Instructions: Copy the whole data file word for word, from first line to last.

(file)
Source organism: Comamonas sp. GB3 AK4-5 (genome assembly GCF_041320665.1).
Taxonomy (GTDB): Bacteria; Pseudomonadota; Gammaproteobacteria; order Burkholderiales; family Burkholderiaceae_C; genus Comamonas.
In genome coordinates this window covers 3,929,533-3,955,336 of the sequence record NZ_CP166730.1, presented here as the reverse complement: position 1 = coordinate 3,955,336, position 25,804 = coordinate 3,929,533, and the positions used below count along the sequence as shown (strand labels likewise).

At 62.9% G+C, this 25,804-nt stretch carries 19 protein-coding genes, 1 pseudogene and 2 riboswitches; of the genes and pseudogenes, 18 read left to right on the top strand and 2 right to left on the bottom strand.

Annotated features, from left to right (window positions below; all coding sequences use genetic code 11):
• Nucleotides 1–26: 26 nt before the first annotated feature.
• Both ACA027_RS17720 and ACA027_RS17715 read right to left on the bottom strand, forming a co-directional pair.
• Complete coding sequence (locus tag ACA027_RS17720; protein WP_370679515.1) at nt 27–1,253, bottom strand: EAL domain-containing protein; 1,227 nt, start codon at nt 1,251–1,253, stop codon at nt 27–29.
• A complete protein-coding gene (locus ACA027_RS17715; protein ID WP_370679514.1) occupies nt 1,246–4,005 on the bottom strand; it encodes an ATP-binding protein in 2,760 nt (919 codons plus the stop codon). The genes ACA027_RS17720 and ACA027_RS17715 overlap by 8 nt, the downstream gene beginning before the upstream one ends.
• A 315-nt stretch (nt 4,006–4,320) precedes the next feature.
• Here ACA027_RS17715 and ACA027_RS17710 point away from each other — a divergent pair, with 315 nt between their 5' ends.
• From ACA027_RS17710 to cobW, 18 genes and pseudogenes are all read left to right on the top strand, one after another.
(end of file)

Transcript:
Source organism: Comamonas sp. GB3 AK4-5 (genome assembly GCF_041320665.1).
Taxonomy (GTDB): Bacteria; Pseudomonadota; Gammaproteobacteria; order Burkholderiales; family Burkholderiaceae_C; genus Comamonas.
In genome coordinates this window covers 3,929,533-3,955,336 of the sequence record NZ_CP166730.1, presented here as the reverse complement: position 1 = coordinate 3,955,336, position 25,804 = coordinate 3,929,533, and the positions used below count along the sequence as shown (strand labels likewise).

At 62.9% G+C, this 25,804-nt stretch carries 19 protein-coding genes, 1 pseudogene and 2 riboswitches; of the genes and pseudogenes, 18 read left to right on the top strand and 2 right to left on the bottom strand.

Annotated features, from left to right (window positions below; all coding sequences use genetic code 11):
• Nucleotides 1–26: 26 nt before the first annotated feature.
• Both ACA027_RS17720 and ACA027_RS17715 read right to left on the bottom strand, forming a co-directional pair.
• Complete coding sequence (locus tag ACA027_RS17720; protein WP_370679515.1) at nt 27–1,253, bottom strand: EAL domain-containing protein; 1,227 nt, start codon at nt 1,251–1,253, stop codon at nt 27–29.
• A complete protein-coding gene (locus ACA027_RS17715; protein ID WP_370679514.1) occupies nt 1,246–4,005 on the bottom strand; it encodes an ATP-binding protein in 2,760 nt (919 codons plus the stop codon). The genes ACA027_RS17720 and ACA027_RS17715 overlap by 8 nt, the downstream gene beginning before the upstream one ends.
• A 315-nt stretch (nt 4,006–4,320) precedes the next feature.
• Here ACA027_RS17715 and ACA027_RS17710 point away from each other — a divergent pair, with 315 nt between their 5' ends.
• From ACA027_RS17710 to cobW, 18 genes and pseudogenes are all read left to right on the top strand, one after another.